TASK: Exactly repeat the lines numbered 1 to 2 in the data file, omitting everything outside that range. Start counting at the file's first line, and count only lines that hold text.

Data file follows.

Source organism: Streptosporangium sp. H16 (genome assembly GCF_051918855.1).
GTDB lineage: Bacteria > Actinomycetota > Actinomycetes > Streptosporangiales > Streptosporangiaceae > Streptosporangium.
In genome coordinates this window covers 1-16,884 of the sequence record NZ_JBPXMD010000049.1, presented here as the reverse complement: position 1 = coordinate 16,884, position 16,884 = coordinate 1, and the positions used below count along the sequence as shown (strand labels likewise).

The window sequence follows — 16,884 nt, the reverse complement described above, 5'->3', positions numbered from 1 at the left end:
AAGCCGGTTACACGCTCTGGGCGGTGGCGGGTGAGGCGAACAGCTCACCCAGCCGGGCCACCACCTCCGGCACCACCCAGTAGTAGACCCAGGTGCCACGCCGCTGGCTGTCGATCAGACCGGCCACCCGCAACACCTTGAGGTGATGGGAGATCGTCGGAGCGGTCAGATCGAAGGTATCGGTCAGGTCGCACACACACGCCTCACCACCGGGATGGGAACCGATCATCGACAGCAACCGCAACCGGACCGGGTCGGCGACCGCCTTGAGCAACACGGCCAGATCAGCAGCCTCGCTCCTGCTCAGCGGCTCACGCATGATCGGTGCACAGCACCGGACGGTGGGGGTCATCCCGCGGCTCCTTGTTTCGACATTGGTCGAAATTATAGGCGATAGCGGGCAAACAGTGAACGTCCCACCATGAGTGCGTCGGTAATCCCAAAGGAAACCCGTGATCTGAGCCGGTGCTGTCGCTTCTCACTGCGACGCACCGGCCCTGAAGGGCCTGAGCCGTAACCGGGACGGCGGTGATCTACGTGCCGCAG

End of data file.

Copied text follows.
Source organism: Streptosporangium sp. H16 (genome assembly GCF_051918855.1).
GTDB lineage: Bacteria > Actinomycetota > Actinomycetes > Streptosporangiales > Streptosporangiaceae > Streptosporangium.